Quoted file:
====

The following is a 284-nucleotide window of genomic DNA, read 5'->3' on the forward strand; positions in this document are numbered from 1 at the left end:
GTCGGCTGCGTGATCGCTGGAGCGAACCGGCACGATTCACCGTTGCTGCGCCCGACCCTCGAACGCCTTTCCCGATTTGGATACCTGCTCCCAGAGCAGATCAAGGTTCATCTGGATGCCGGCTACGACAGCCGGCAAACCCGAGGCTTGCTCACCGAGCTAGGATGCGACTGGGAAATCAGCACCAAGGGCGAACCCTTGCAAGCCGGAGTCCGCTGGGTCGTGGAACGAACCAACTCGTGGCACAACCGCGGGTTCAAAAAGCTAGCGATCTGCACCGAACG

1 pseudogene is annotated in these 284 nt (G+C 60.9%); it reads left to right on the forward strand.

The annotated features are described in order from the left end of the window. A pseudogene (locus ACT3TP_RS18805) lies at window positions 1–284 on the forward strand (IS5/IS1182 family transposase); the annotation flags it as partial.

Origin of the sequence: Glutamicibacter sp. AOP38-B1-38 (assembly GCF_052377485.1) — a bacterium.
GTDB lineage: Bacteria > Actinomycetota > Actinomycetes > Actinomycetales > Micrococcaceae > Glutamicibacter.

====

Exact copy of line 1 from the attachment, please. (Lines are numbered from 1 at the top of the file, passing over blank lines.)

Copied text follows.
The following is a 284-nucleotide window of genomic DNA, read 5'->3' on the forward strand; positions in this document are numbered from 1 at the left end: